WangTsiatis designs, including O'BrienFleming and Pocock designs can be generated.
Designs with common spending functions as well as other builtin and userspecified functions for Type I error and
futility are supported.
Type I error computations for asymmetric designs may assume binding or nonbinding lower bounds.
The print function has been extended using print.gsDesign()
to print gsDesign
objects; see examples.
The user may ignore the structure of the value returned by gsDesign()
if the standard
printing and plotting suffice; see examples.
delta
and n.fix
are used together to determine what sample size output options the user seeks.
The default, delta=0
and n.fix=1
, results in a ‘generic’ design that may be used with any sampling
situation. Sample size ratios are provided and the user multiplies these times the sample size for a fixed design
to obtain the corresponding group sequential analysis times. If delta>0
, n.fix
is ignored, and
delta
is taken as the standardized effect size  the signal to noise ratio for a single observation;
for example, the mean divided by the standard deviation for a onesample normal problem.
In this case, the sample size at each analysis is computed.
When delta=0
and n.fix>1
, n.fix
is assumed to be the sample size for a fixed design
with no interim analyses. See examples below.
Following are further comments on the input argument test.type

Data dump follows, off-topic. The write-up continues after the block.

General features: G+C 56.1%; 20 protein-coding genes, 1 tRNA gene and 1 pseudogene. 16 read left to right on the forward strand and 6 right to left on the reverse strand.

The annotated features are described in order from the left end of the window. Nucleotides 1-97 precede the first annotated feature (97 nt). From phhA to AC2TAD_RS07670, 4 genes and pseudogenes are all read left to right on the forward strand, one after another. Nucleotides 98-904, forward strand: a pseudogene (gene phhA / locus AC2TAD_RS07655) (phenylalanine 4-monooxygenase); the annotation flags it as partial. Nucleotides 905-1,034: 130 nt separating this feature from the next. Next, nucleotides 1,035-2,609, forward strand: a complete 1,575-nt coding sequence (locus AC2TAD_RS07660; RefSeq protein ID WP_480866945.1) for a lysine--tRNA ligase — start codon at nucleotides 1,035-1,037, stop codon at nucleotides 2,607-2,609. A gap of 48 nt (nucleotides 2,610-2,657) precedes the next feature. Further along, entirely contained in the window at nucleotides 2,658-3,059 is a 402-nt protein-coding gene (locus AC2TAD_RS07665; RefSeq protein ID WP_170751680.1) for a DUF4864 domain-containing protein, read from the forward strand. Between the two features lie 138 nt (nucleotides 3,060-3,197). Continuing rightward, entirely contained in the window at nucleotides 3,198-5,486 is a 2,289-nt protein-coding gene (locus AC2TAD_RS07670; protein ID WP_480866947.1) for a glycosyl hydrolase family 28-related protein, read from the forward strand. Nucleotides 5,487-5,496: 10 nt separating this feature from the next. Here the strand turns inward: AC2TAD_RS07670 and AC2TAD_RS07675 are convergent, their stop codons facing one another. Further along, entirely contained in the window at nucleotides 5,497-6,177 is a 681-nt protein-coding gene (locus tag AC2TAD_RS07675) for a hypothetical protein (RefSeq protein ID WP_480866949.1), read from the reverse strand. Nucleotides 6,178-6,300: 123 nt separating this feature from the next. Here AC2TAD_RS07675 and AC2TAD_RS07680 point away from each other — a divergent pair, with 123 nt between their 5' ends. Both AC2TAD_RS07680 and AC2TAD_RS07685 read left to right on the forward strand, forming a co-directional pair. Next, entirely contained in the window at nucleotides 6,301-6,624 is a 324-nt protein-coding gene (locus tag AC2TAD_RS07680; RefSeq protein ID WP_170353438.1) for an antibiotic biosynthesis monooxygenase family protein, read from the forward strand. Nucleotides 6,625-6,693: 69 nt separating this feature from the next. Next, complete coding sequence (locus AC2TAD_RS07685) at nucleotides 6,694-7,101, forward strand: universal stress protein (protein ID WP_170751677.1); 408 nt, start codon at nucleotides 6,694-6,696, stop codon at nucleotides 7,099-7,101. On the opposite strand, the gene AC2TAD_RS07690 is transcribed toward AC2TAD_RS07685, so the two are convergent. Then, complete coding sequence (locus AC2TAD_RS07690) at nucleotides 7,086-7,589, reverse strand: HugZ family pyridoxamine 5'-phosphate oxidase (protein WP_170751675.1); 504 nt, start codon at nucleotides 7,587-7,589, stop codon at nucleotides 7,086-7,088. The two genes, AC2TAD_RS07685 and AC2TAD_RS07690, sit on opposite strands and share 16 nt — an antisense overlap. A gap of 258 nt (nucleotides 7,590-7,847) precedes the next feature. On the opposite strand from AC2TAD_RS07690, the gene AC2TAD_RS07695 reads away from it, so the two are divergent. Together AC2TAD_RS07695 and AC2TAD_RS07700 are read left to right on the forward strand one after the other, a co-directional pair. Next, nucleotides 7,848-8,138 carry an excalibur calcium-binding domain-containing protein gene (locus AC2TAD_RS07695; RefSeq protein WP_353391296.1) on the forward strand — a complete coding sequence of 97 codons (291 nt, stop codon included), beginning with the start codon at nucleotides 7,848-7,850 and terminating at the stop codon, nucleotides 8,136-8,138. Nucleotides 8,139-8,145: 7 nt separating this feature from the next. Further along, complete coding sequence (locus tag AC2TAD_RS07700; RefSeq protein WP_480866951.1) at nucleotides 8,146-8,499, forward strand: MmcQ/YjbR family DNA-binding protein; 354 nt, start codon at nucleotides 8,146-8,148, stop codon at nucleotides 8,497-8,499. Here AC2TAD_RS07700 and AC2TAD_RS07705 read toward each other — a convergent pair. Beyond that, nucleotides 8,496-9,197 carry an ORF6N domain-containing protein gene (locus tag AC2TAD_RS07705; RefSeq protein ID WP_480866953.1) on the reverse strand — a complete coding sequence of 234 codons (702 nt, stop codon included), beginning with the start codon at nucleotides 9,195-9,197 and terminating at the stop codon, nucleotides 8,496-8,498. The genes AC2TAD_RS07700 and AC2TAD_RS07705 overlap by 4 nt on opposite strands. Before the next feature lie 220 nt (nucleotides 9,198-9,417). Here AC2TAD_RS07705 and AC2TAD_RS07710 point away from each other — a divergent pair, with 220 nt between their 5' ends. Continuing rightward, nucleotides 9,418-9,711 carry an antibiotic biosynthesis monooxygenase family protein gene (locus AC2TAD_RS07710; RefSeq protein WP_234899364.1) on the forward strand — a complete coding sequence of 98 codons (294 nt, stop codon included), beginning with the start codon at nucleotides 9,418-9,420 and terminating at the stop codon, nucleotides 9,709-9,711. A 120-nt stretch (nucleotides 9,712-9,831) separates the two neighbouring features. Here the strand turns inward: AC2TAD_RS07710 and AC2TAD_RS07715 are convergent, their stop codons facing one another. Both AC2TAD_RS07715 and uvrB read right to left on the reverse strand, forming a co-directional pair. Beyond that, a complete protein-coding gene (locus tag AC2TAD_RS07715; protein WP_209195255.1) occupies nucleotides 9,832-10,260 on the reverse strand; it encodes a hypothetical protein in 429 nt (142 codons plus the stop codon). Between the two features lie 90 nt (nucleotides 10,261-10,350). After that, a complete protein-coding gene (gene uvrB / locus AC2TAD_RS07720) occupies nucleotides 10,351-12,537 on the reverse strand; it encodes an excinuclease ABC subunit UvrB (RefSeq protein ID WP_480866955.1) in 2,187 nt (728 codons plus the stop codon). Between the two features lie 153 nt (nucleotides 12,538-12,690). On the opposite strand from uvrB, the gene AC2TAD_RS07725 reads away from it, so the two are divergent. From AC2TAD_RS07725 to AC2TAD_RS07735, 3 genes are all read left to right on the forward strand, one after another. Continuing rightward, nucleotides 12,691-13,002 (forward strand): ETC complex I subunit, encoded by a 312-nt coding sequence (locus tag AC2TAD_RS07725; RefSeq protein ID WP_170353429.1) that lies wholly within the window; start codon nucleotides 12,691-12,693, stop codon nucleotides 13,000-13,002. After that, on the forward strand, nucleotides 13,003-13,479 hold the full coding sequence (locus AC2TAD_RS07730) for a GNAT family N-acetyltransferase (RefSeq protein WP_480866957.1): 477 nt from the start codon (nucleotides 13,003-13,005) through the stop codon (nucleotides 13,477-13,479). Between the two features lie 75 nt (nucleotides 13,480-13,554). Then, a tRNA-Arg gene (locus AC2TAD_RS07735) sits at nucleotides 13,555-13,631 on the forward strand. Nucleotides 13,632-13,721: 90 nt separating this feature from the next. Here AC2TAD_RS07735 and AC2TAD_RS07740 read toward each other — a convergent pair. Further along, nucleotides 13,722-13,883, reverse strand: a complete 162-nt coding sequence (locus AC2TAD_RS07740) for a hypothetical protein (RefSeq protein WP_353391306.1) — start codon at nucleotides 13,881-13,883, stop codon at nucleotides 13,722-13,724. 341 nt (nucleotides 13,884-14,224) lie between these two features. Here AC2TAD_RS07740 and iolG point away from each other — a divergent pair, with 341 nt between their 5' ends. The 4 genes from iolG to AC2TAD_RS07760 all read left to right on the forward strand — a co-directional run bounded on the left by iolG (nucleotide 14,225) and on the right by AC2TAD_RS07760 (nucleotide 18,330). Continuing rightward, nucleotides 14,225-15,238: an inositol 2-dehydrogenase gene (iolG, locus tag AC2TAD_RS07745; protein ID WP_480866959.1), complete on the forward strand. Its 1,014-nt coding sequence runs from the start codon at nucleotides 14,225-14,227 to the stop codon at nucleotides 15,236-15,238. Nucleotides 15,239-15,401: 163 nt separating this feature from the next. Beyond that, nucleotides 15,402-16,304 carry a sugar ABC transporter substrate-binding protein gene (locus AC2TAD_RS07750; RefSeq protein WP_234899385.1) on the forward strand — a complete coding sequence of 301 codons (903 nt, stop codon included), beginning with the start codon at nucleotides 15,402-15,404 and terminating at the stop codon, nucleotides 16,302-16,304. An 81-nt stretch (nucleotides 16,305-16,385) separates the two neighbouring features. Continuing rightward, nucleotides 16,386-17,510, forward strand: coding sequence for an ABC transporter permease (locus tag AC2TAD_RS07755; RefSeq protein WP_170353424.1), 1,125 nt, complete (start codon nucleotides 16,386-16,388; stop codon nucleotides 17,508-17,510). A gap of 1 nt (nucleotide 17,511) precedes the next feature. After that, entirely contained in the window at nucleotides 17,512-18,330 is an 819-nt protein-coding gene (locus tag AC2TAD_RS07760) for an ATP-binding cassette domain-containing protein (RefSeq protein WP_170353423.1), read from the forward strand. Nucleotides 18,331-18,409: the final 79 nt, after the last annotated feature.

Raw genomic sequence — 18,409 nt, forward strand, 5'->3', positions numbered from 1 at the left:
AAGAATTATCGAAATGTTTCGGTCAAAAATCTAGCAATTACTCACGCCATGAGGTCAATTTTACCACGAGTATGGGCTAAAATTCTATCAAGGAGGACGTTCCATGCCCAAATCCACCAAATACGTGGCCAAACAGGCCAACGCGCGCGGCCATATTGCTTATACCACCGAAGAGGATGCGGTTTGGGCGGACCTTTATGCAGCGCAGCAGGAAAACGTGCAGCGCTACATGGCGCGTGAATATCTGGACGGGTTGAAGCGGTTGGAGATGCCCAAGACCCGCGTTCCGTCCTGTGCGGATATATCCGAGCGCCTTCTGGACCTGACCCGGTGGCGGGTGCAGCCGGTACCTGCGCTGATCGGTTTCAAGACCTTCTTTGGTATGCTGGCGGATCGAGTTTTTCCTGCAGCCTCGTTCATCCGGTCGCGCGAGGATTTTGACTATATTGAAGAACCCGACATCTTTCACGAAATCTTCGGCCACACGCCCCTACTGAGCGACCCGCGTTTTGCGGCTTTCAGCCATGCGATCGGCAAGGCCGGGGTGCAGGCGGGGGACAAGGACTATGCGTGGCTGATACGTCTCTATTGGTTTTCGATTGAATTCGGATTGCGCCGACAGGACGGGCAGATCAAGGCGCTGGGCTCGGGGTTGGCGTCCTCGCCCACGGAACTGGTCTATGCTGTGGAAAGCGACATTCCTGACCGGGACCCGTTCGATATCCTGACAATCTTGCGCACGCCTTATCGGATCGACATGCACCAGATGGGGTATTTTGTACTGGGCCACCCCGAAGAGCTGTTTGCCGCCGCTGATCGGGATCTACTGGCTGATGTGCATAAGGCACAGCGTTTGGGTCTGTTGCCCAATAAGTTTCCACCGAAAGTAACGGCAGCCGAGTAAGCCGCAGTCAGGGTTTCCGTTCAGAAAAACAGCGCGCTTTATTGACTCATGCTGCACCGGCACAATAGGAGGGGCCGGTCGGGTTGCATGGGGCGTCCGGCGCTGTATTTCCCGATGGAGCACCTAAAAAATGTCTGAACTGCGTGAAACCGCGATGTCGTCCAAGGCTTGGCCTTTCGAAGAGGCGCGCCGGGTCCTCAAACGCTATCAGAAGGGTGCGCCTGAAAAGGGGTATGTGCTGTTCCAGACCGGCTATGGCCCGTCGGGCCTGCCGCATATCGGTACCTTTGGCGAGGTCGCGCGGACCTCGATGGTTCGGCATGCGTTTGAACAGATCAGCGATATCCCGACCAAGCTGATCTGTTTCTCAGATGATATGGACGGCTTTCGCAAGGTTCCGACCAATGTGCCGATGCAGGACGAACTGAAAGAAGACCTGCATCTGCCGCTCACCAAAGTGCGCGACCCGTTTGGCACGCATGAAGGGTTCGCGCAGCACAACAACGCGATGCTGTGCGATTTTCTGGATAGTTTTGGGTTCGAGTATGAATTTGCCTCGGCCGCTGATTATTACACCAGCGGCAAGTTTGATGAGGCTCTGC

which is used to control what type of error measurements are used in trial design.
The manual may also be worth some review in order to see actual formulas for boundary crossing probabilities for the various options.
Options 3 and 5 assume the trial stops if the lower bound is crossed for Type I and Type II error computation (binding lower bound).
For the purpose of computing Type I error, options 4 and 6 assume the trial continues if the lower bound is crossed (nonbinding lower bound); that is a Type I error can be made by crossing an upper bound after crossing a previous lower bound.
Betaspending refers to error spending for the lower bound crossing probabilities
under the alternative hypothesis (options 3 and 4).
In this case, the final analysis lower and upper boundaries are assumed to be the same.
The appropriate total beta spending (power) is determined by adjusting the maximum sample size
through an iterative process for all options.
Since options 3 and 4 must compute boundary crossing probabilities under both the null and alternative hypotheses,
deriving these designs can take longer than other options.
Options 5 and 6 compute lower bound spending under the null hypothesis.
An object of the class gsDesign
. This class has the following elements and upon return from
gsDesign()
contains:
k 
As input. 
test.type 
As input. 
alpha 
As input. 
beta 
As input.